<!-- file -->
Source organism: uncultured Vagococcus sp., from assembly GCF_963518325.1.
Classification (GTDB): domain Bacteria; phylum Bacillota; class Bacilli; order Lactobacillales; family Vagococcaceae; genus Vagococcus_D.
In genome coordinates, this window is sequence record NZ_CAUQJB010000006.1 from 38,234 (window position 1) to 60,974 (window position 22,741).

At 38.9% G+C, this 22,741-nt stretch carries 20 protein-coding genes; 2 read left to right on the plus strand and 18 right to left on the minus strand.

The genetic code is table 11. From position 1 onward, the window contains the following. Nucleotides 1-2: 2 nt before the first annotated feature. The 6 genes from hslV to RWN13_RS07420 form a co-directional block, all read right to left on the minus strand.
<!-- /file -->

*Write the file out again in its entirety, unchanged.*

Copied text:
Source organism: uncultured Vagococcus sp., from assembly GCF_963518325.1.
Classification (GTDB): domain Bacteria; phylum Bacillota; class Bacilli; order Lactobacillales; family Vagococcaceae; genus Vagococcus_D.
In genome coordinates, this window is sequence record NZ_CAUQJB010000006.1 from 38,234 (window position 1) to 60,974 (window position 22,741).

At 38.9% G+C, this 22,741-nt stretch carries 20 protein-coding genes; 2 read left to right on the plus strand and 18 right to left on the minus strand.

The genetic code is table 11. From position 1 onward, the window contains the following. Nucleotides 1-2: 2 nt before the first annotated feature. The 6 genes from hslV to RWN13_RS07420 form a co-directional block, all read right to left on the minus strand.